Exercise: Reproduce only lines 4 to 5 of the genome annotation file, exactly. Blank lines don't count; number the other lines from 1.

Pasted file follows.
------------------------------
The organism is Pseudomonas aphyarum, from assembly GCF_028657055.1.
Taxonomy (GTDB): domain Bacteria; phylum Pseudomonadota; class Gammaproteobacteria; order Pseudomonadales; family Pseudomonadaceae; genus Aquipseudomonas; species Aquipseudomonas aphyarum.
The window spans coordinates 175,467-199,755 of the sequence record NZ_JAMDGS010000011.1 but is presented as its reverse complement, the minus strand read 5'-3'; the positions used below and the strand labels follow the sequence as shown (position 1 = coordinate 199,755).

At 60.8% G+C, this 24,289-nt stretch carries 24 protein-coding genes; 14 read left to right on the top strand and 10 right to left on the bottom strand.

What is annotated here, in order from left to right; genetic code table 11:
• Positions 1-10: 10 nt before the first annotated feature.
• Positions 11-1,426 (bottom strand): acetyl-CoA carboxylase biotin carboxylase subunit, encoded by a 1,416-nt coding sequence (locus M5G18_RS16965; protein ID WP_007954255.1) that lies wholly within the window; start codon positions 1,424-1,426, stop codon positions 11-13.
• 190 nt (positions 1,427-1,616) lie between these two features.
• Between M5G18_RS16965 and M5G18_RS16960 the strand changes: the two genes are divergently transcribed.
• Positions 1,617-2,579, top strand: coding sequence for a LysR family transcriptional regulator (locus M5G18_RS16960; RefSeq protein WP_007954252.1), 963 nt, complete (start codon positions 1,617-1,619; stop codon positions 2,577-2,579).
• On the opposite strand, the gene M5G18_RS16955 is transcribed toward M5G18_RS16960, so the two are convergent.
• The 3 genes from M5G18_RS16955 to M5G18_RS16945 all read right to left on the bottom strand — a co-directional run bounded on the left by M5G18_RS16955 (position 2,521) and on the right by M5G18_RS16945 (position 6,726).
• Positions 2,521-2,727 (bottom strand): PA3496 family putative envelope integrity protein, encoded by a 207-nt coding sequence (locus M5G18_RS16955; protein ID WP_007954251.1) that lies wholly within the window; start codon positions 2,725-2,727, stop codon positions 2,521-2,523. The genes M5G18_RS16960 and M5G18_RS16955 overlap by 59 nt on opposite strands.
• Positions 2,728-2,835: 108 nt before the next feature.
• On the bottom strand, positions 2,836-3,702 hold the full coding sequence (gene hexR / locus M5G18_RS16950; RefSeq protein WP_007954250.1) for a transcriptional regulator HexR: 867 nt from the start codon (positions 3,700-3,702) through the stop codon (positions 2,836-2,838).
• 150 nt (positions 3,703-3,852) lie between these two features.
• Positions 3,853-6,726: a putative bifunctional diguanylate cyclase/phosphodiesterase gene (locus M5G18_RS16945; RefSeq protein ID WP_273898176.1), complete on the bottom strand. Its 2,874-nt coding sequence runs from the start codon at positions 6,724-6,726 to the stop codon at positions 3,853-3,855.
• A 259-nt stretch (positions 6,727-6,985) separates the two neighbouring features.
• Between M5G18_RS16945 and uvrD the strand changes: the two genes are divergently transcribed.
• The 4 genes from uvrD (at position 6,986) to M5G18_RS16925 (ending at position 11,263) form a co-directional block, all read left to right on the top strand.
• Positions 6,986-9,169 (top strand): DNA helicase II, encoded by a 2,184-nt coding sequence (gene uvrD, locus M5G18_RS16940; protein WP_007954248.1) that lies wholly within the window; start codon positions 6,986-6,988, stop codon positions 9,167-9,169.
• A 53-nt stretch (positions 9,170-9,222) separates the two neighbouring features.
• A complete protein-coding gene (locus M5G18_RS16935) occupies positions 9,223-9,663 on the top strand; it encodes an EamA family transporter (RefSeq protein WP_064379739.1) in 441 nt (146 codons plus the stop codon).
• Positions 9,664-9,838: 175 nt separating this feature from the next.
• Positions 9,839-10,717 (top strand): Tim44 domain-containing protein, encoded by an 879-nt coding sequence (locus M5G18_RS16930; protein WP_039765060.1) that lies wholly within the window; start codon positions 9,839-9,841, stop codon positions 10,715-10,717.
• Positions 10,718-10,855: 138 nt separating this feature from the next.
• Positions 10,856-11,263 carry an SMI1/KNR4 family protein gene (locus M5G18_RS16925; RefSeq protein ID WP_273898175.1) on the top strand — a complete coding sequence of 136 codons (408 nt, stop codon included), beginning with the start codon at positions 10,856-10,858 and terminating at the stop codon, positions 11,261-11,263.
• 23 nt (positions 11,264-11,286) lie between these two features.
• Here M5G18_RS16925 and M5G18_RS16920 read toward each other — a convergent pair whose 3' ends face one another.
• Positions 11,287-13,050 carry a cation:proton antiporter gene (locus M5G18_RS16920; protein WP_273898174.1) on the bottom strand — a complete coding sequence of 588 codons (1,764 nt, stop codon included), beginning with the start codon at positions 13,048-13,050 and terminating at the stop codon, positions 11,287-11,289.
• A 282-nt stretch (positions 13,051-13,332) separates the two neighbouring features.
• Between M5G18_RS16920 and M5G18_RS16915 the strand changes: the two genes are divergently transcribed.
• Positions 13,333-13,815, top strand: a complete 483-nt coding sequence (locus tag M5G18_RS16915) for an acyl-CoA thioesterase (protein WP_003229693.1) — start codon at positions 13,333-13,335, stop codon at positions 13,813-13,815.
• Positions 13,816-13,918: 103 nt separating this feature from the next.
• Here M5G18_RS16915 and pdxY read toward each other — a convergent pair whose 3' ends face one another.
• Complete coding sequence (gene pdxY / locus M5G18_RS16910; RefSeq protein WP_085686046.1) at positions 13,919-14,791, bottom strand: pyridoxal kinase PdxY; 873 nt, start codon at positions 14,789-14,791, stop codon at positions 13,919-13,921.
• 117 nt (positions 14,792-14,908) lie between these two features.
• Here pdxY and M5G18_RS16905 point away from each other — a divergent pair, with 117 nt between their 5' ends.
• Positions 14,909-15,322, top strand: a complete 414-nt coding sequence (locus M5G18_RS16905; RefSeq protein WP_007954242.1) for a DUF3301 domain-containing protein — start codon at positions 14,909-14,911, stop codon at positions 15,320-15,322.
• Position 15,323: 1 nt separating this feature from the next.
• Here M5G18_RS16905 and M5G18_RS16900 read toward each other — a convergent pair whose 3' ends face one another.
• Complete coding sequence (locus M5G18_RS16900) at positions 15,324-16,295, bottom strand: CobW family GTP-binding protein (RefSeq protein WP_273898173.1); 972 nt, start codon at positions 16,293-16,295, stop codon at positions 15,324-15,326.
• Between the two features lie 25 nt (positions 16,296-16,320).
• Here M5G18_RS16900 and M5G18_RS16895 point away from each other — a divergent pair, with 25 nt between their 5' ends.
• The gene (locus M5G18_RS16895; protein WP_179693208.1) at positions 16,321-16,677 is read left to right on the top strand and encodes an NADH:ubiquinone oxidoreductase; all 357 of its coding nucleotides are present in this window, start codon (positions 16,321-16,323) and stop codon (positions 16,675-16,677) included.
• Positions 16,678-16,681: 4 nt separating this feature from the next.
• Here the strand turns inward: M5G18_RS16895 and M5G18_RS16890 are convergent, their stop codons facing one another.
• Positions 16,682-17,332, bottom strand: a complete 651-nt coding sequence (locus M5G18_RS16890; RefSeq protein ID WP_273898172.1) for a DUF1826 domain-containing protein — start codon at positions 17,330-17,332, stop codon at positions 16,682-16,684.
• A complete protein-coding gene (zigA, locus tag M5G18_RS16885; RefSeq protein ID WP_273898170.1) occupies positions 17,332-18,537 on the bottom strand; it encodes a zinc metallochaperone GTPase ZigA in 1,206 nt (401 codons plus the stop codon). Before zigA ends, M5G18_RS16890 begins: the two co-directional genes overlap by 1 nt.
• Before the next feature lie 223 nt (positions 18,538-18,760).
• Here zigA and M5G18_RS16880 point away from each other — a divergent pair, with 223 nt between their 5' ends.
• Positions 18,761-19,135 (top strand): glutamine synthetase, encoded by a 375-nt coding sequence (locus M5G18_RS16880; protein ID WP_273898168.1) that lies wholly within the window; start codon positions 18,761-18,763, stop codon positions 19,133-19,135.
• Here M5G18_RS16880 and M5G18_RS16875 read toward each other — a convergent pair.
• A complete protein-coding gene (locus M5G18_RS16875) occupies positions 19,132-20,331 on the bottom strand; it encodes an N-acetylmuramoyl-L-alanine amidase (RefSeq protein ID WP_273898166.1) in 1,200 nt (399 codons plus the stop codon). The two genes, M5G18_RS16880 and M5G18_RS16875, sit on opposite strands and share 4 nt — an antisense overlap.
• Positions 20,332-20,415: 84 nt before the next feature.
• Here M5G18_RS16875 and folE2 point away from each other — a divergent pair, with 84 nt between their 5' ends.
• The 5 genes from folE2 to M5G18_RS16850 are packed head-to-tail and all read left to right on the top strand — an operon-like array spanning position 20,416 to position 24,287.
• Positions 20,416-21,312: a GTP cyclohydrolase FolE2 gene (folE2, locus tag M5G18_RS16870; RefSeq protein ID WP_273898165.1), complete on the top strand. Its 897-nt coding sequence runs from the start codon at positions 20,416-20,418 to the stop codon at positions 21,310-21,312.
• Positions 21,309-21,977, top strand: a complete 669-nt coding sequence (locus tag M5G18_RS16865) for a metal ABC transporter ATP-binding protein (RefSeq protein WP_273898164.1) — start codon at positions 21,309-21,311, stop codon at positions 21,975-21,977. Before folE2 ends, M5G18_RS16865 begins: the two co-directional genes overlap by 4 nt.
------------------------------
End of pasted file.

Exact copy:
At 60.8% G+C, this 24,289-nt stretch carries 24 protein-coding genes; 14 read left to right on the top strand and 10 right to left on the bottom strand.

What is annotated here, in order from left to right; genetic code table 11: